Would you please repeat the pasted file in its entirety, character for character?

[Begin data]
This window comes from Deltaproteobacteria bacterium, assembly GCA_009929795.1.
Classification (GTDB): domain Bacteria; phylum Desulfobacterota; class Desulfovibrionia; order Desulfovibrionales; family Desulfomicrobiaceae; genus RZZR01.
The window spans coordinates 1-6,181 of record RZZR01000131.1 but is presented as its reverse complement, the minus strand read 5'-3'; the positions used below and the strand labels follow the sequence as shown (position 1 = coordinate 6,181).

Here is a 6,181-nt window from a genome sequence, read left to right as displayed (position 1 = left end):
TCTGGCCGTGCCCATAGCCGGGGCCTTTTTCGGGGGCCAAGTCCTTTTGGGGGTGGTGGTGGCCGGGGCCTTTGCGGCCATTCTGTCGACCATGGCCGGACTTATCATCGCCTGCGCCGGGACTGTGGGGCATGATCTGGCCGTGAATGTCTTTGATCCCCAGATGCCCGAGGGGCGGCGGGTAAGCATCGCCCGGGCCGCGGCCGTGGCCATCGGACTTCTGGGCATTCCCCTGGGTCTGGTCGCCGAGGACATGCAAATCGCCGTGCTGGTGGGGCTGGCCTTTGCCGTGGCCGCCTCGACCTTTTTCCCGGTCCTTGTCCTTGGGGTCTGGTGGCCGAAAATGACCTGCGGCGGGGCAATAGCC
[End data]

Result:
This window comes from Deltaproteobacteria bacterium, assembly GCA_009929795.1.
Classification (GTDB): domain Bacteria; phylum Desulfobacterota; class Desulfovibrionia; order Desulfovibrionales; family Desulfomicrobiaceae; genus RZZR01.
The window spans coordinates 1-6,181 of record RZZR01000131.1 but is presented as its reverse complement, the minus strand read 5'-3'; the positions used below and the strand labels follow the sequence as shown (position 1 = coordinate 6,181).

Here is a 6,181-nt window from a genome sequence, read left to right as displayed (position 1 = left end):
TCTGGCCGTGCCCATAGCCGGGGCCTTTTTCGGGGGCCAAGTCCTTTTGGGGGTGGTGGTGGCCGGGGCCTTTGCGGCCATTCTGTCGACCATGGCCGGACTTATCATCGCCTGCGCCGGGACTGTGGGGCATGATCTGGCCGTGAATGTCTTTGATCCCCAGATGCCCGAGGGGCGGCGGGTAAGCATCGCCCGGGCCGCGGCCGTGGCCATCGGACTTCTGGGCATTCCCCTGGGTCTGGTCGCCGAGGACATGCAAATCGCCGTGCTGGTGGGGCTGGCCTTTGCCGTGGCCGCCTCGACCTTTTTCCCGGTCCTTGTCCTTGGGGTCTGGTGGCCGAAAATGACCTGCGGCGGGGCAATAGCC